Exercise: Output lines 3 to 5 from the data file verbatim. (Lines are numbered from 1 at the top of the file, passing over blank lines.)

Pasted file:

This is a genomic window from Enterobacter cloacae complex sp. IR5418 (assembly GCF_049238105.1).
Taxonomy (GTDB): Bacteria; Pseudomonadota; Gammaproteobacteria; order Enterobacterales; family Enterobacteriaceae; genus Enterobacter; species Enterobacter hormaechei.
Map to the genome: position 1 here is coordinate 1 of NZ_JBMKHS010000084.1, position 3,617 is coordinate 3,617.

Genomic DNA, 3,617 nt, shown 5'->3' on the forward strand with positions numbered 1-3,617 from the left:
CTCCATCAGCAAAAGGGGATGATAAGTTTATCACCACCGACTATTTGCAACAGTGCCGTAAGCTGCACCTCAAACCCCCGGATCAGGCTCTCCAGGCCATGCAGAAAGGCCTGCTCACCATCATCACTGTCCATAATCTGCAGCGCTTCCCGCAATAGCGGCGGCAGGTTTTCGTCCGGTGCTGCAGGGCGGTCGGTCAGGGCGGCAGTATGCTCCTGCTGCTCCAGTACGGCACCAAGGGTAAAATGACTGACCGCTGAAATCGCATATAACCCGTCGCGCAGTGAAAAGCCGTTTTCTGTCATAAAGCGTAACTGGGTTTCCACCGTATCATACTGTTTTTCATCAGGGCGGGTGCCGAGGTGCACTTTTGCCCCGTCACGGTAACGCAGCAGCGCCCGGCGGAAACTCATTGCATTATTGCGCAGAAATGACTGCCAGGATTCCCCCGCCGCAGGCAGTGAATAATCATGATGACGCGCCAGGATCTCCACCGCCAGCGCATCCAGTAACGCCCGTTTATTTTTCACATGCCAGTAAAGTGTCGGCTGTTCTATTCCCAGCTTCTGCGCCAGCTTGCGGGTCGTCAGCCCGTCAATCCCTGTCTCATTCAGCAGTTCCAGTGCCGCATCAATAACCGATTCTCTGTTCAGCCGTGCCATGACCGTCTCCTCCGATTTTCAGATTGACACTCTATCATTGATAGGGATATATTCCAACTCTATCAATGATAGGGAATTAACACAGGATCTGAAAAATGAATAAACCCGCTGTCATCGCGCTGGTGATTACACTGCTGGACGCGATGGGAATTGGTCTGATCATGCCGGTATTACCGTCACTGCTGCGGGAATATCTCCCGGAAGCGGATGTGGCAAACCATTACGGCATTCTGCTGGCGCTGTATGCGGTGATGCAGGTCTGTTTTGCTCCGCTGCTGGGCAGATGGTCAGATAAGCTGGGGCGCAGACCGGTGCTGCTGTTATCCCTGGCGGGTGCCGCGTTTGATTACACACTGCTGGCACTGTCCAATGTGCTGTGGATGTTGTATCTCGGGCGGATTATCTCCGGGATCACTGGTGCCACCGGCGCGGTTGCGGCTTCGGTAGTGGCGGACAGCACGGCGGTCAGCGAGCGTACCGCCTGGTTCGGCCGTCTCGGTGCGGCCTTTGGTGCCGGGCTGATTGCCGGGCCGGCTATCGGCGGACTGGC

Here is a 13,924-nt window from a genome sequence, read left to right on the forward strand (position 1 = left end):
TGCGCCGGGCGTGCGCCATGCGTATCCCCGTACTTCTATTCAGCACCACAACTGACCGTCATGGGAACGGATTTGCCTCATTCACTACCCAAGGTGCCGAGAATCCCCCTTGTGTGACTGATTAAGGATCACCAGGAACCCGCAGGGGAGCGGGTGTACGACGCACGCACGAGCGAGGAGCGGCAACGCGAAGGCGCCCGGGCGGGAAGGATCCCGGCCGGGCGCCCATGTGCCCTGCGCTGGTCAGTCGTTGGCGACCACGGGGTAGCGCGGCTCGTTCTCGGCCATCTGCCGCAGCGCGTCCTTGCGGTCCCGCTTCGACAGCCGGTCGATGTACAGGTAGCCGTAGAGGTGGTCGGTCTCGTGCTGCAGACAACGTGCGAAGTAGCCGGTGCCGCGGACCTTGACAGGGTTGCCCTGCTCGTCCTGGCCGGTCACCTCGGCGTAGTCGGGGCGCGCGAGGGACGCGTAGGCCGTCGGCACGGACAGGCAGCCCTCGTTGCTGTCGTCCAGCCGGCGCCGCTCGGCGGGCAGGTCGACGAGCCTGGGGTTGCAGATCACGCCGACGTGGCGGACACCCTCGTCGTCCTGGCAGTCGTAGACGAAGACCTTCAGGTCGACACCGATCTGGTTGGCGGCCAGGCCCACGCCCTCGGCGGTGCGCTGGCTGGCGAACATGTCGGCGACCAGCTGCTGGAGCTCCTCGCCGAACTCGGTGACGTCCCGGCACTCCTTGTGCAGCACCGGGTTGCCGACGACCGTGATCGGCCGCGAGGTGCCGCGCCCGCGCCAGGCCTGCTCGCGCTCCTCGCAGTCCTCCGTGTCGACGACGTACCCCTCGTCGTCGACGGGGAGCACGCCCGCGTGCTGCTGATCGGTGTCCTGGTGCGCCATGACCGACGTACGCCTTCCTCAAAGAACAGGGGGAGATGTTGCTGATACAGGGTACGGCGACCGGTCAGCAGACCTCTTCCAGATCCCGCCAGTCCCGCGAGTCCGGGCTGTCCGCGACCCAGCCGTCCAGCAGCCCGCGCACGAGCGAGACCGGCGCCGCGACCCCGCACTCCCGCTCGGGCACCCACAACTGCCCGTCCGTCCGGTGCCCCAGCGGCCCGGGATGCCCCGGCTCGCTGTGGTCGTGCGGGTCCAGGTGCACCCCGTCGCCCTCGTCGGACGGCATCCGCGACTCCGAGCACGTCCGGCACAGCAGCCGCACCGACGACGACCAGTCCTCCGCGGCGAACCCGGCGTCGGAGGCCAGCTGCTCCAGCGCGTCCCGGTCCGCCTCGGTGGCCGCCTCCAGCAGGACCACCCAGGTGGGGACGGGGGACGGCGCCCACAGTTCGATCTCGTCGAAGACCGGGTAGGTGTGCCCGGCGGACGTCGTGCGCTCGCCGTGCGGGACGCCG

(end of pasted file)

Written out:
Map to the genome: position 1 here is coordinate 1 of NZ_JBMKHS010000084.1, position 3,617 is coordinate 3,617.

Genomic DNA, 3,617 nt, shown 5'->3' on the forward strand with positions numbered 1-3,617 from the left:
CTCCATCAGCAAAAGGGGATGATAAGTTTATCACCACCGACTATTTGCAACAGTGCCGTAAGCTGCACCTCAAACCCCCGGATCAGGCTCTCCAGGCCATGCAGAAAGGCCTGCTCACCATCATCACTGTCCATAATCTGCAGCGCTTCCCGCAATAGCGGCGGCAGGTTTTCGTCCGGTGCTGCAGGGCGGTCGGTCAGGGCGGCAGTATGCTCCTGCTGCTCCAGTACGGCACCAAGGGTAAAATGACTGACCGCTGAAATCGCATATAACCCGTCGCGCAGTGAAAAGCCGTTTTCTGTCATAAAGCGTAACTGGGTTTCCACCGTATCATACTGTTTTTCATCAGGGCGGGTGCCGAGGTGCACTTTTGCCCCGTCACGGTAACGCAGCAGCGCCCGGCGGAAACTCATTGCATTATTGCGCAGAAATGACTGCCAGGATTCCCCCGCCGCAGGCAGTGAATAATCATGATGACGCGCCAGGATCTCCACCGCCAGCGCATCCAGTAACGCCCGTTTATTTTTCACATGCCAGTAAAGTGTCGGCTGTTCTATTCCCAGCTTCTGCGCCAGCTTGCGGGTCGTCAGCCCGTCAATCCCTGTCTCATTCAGCAGTTCCAGTGCCGCATCAATAACCGATTCTCTGTTCAGCCGTGCCATGACCGTCTCCTCCGATTTTCAGATTGACACTCTATCATTGATAGGGATATATTCCAACTCTATCAATGATAGGGAATTAACACAGGATCTGAAAAATGAATAAACCCGCTGTCATCGCGCTGGTGATTACACTGCTGGACGCGATGGGAATTGGTCTGATCATGCCGGTATTACCGTCACTGCTGCGGGAATATCTCCCGGAAGCGGATGTGGCAAACCATTACGGCATTCTGCTGGCGCTGTATGCGGTGATGCAGGTCTGTTTTGCTCCGCTGCTGGGCAGATGGTCAGATAAGCTGGGGCGCAGACCGGTGCTGCTGTTATCCCTGGCGGGTGCCGCGTTTGATTACACACTGCTGGCACTGTCCAATGTGCTGTGGATGTTGTATCTCGGGCGGATTATCTCCGGGATCACTGGTGCCACCGGCGCGGTTGCGGCTTCGGTAGTGGCGGACAGCACGGCGGTCAGCGAGCGTACCGCCTGGTTCGGCCGTCTCGGTGCGGCCTTTGGTGCCGGGCTGATTGCCGGGCCGGCTATCGGCGGACTGGC